Gordon Hayward saved some of his best basketball for the playoffs, but it wasn’t quite enough for the Utah Jazz to dethrone the two-time defending Western Conference champion Golden State Warriors.

The Jazz returned to Vivint Smart Home Arena facing a 2-0 deficit. Looking to extend the series, G-Time came through with 29-point and 25-point efforts in Game 3 and Game 4, respectively, but Utah couldn’t steal a game from the West’s No. 1 seed, falling 102-91 and 121-95 to close out their 2016-17 campaign.

“For me personally, I’m still going to go home not happy,” Gordon said after the Game 4 defeat. “My goal was to win the whole thing. That wasn’t accomplished. I think I took a lot of steps forward this year, but I think there are still a lot of steps to go. Definitely proud of what we accomplished and what I was able to accomplish this year. But for me, I still look at it as more motivation. I’m going into the offseason hungry for more.”


Golden State skirted out to a 10-point lead after the first quarter, but the Jazz fought back in the second. Gordon scored just one point during the Utah rally on a free throw following a Draymond Green technical foul. But he sent assists out to Boris Diaw, Rudy Gobert and Rodney Hood—and Hood’s 3-pointer gave the Jazz a 48-47 lead with a minute remaining in the first half.

G-Time went to work in the third with a short jumper and back-to-back threes. The two treys gave Utah a six-point lead, but the Warriors made a run late in the frame to take a 72-70 advantage into the fourth.

However, that theme of late Golden State runs persisted. The game remained neck-and-neck halfway through the fourth quarter, but the Warriors caught fire late and followed a 38-point night from Kevin Durant to the win.

“They’re a historically great team,” Gordon said of the Warriors. “They’re No. 1 offensive, No. 1 or 2 defensive team in the league, and they make you pay for mistakes. You have to be almost perfect every possession, or else they turn it into a 10-0 run. So you can’t have mental lapses against a team like this. It’ll be a great learning experience for us. To realize this is what it takes. It can be one mental lapse that turns the game, turns the momentum.”

Gordon added six assists and two rebounds to his team-high 29 points. Eight of Gordon’s 29 came in the fourth quarter. After that performance and another strong outing in Game 4, No. 20 earned some high praise from head coach Quin Snyder.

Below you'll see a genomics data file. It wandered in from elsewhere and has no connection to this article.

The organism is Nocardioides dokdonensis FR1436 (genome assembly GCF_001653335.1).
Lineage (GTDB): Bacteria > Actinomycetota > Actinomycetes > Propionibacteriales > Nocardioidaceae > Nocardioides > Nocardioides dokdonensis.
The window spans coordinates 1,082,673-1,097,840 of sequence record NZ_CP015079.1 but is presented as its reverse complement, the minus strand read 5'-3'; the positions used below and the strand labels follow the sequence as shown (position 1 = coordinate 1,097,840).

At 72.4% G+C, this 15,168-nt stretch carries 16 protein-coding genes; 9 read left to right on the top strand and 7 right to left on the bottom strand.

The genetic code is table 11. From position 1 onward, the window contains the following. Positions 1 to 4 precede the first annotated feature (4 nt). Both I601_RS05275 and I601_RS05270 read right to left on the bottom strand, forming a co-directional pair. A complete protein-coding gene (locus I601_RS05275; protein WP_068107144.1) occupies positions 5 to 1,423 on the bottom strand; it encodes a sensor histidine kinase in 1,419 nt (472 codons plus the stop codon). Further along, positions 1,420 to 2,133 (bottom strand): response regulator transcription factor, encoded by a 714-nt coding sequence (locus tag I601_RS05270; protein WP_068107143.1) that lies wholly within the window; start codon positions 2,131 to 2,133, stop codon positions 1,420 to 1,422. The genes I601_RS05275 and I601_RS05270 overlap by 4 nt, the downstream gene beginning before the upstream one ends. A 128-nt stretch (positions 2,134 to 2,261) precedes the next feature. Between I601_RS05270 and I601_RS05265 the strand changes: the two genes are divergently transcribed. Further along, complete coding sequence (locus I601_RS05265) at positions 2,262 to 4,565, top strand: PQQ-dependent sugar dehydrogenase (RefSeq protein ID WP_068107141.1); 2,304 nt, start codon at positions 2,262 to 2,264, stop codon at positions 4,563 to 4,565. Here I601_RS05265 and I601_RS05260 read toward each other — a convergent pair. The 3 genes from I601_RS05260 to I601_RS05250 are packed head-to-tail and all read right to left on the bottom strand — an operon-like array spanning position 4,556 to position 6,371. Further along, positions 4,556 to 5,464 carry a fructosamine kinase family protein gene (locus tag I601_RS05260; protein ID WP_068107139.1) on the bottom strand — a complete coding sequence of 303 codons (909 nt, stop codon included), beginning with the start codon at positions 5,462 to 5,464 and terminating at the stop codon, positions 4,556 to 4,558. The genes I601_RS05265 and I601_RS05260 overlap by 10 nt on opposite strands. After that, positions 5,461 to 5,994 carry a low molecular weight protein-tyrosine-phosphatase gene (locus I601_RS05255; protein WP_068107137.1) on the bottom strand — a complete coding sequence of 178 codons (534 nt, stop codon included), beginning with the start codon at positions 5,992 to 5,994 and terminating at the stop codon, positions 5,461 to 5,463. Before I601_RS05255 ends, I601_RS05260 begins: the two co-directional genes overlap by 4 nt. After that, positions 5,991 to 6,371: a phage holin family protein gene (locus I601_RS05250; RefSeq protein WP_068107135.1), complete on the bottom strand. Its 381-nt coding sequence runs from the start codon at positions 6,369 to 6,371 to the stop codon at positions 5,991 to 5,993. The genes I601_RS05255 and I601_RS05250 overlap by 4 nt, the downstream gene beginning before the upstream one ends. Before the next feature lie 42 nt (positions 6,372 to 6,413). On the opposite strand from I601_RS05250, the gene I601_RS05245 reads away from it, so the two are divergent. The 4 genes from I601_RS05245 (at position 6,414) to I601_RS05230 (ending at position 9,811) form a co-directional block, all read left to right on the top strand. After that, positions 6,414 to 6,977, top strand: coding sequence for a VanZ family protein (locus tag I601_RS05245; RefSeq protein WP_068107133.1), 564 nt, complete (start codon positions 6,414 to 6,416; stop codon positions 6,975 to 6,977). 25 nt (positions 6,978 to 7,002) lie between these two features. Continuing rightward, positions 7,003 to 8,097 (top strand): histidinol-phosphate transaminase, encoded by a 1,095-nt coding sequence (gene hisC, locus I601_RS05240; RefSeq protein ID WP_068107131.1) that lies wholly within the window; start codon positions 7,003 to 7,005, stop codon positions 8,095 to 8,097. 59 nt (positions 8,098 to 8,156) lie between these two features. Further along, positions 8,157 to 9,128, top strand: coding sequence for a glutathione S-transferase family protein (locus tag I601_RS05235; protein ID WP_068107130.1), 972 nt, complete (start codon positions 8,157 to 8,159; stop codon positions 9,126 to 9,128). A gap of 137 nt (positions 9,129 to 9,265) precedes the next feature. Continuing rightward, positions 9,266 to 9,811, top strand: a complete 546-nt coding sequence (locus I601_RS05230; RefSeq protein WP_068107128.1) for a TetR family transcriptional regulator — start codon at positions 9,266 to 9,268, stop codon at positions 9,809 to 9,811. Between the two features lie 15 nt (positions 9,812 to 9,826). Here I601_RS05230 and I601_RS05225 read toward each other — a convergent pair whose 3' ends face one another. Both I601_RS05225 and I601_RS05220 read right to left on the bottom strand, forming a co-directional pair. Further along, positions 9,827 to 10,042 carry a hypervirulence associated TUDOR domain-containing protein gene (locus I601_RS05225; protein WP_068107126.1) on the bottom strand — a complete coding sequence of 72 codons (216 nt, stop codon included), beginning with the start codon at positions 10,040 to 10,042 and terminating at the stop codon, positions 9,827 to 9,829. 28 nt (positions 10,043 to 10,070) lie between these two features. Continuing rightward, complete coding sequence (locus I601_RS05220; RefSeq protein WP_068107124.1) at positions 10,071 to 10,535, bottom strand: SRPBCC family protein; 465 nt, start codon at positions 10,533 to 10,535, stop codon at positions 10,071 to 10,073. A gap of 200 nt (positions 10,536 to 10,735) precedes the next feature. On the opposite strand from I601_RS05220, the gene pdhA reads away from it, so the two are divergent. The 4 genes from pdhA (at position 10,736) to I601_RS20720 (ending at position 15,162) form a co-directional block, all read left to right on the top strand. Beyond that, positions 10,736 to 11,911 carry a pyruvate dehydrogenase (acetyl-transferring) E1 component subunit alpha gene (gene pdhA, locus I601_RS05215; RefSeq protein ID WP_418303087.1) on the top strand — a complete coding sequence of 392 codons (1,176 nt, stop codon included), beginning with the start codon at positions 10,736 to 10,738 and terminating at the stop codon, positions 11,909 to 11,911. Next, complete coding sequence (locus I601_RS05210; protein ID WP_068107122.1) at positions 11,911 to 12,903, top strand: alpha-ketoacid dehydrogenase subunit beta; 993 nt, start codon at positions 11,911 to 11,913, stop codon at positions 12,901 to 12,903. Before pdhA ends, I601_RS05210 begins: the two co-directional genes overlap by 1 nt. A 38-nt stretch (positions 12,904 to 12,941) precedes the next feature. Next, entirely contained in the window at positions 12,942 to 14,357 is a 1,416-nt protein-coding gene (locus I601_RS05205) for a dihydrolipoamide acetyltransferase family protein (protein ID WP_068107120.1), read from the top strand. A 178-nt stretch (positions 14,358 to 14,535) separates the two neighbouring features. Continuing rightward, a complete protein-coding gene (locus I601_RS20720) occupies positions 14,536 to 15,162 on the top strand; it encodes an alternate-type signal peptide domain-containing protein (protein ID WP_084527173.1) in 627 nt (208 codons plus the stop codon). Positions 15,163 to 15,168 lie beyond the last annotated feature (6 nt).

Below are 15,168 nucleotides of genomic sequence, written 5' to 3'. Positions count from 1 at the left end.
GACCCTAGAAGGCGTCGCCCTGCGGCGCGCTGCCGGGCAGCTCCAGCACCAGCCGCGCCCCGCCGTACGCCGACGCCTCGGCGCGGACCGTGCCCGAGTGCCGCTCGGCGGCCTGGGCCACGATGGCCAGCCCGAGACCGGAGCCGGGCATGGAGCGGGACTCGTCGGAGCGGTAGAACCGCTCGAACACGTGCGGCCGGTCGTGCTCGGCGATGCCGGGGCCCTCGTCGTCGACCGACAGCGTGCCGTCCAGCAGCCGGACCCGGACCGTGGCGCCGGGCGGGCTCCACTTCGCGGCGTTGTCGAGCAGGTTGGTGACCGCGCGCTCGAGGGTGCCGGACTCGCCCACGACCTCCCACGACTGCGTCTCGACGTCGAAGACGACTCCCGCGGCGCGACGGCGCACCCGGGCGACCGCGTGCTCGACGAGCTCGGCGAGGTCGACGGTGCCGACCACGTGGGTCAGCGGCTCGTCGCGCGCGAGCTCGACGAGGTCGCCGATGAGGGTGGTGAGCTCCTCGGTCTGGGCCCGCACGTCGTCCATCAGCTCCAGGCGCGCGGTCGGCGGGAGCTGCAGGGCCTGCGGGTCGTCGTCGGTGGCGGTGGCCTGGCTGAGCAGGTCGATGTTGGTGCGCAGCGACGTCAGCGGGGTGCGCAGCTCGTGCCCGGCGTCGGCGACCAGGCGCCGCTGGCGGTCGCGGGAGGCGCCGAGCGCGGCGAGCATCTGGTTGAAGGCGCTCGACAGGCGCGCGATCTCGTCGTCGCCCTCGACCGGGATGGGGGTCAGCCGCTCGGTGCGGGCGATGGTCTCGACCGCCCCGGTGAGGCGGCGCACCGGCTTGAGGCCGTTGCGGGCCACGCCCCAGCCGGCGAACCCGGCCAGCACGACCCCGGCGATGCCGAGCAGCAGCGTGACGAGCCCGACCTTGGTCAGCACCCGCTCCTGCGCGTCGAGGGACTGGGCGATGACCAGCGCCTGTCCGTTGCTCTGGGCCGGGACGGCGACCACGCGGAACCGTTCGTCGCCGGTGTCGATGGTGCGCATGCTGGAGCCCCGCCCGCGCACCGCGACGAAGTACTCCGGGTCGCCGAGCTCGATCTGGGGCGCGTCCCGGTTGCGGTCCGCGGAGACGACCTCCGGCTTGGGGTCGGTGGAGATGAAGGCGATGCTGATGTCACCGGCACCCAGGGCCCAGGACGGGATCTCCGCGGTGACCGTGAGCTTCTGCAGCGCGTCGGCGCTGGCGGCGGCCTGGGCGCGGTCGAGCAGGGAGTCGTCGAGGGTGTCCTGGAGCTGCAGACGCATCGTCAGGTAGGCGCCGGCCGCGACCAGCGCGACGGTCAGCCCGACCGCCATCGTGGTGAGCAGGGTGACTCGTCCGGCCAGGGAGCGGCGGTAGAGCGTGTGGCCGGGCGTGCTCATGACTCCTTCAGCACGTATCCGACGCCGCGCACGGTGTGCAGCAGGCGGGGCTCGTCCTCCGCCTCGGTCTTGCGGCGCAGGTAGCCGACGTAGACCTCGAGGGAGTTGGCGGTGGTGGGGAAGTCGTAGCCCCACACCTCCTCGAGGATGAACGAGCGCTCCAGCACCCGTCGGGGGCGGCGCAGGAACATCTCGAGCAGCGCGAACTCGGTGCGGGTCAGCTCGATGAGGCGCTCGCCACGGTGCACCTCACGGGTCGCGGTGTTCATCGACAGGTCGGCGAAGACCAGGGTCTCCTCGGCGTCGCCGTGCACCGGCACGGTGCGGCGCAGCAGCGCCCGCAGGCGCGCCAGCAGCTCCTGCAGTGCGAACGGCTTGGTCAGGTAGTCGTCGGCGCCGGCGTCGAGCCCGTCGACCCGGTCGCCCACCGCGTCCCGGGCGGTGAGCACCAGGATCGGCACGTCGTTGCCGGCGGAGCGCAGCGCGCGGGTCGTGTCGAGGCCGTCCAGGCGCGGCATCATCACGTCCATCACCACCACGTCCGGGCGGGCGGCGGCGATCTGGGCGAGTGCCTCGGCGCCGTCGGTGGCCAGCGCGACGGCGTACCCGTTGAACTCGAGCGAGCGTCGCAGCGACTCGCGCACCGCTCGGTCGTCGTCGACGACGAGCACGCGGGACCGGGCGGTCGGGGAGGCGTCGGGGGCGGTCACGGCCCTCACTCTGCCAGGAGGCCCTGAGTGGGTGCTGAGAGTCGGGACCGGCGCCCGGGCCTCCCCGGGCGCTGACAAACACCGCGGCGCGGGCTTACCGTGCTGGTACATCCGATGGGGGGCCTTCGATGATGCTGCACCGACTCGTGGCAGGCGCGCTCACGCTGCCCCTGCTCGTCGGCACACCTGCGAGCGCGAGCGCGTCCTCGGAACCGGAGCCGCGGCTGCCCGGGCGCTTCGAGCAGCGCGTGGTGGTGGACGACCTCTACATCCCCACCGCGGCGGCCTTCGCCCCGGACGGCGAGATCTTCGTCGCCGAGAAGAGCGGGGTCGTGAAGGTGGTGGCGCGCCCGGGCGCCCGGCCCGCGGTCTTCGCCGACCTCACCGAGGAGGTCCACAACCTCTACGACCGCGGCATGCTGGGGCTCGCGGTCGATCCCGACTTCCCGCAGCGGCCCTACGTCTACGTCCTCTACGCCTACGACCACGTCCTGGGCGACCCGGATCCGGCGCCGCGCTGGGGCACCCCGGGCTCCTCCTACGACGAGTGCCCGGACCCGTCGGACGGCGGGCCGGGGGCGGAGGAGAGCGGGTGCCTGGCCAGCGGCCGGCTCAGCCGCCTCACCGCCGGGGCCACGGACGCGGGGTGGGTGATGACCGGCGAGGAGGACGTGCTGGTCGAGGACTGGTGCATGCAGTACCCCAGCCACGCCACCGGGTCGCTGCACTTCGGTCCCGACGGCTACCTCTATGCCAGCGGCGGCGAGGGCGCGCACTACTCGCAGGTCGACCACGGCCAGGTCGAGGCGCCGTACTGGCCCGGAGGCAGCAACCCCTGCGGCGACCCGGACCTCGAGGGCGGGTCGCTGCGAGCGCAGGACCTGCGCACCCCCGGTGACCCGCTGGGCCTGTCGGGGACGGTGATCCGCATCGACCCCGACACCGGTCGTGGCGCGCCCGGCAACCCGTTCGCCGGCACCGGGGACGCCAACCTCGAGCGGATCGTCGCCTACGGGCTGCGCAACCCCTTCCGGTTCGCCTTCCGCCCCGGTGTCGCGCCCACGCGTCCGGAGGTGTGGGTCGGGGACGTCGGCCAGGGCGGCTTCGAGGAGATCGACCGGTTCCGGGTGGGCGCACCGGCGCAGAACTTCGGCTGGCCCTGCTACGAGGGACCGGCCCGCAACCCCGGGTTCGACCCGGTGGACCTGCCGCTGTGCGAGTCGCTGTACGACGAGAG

“He’s been terrific,” Snyder said. “He has led our team. Even the game he had food poisoning and couldn’t play, he actually led our team, because he got out there and almost passed out and did pass out in the back and had to go home. That’s who he’s been. You saw the fruits of his labors with the All-Star game. You saw the same thing with the playoffs. He’s invested. Anytime you invest like that, it may not pay dividends immediately, but it does over time. And in Gordon’s case, it has been a little bit of both. As long as I’ve been here, he’s been that guy. We just do our best to put him in positions where he can excel. His character has shown. His competitiveness. We don’t ask Gordon to be the most vocal guy. People need to be who they are. But there’s a leadership component that he’s demonstrated throughout these playoffs. He’s not the point guard, so you don’t see him directing plays. And he’s maybe not as emotionally charged as Rudy all the time, but it’s burning inside of him. There’s a fire in there, and that’s what I saw in the playoffs. He raised his level at the most important, most competitive time.”


In Game 4, the Golden State offense was just too much. The Warriors shot 51.2 percent from the floor and 42.3 percent from three to close out the series. Hayward again had a strong outing, scoring 25 points and grabbing five rebounds. But again, Utah shot under 40 percent from the field and under 30 percent from distance.

The Warriors scored 39 points in the opening frame, but the Jazz immediately started chipping their way back. G-Time did a little bit of everything, tossing out three assists, pick-pocketing Stephen Curry once and scoring seven points. Utah tallied 35 in the second period to cut the deficit to eight at the break.

Gordon scored 12 points in the third quarter, and was able to keep his team within seven with just under three minutes to play. But the Warriors finished the quarter on a 9-2 run and took a 14-point lead into the fourth.

“There were times where we showed we can play with that team, we can beat that team, but there were too many other times where they showed why they are who they are,” Gordon said. “And we’re not there yet. You try to take it as a learning experience.”

G-Time was a consistent force for the Jazz against Golden State. It was something that interim head coach Mike Brown took notice of.

“Gordon Hayward’s tough,” Brown said. “He’s long, he’s athletic. He can score from three levels. He can post up. He moves well without the ball. He can handle the ball. He can play pick and roll. When you watch him, I don’t know what he can’t do. He’s been showing everybody during the playoffs, when it’s most important, he’s a phenomenal talent.”

It was a bittersweet ending for the Jazz and their fans. The playoffs were the ultimate goal, and that was achieved, but no one likes to see their team go home without something to show for it.

As the clock winded down on Utah’s season, Jazz fans chanted “GOR-DON, HAY-WARD,” as he checked out for the final time this season.

“That was really cool,” Gordon said. “I’ve done a lot of growing up here in Salt Lake City. For them to stick with me, stick through us through the downs that we’ve had, it means a lot. And I have nothing but love for this community, so that was pretty special.”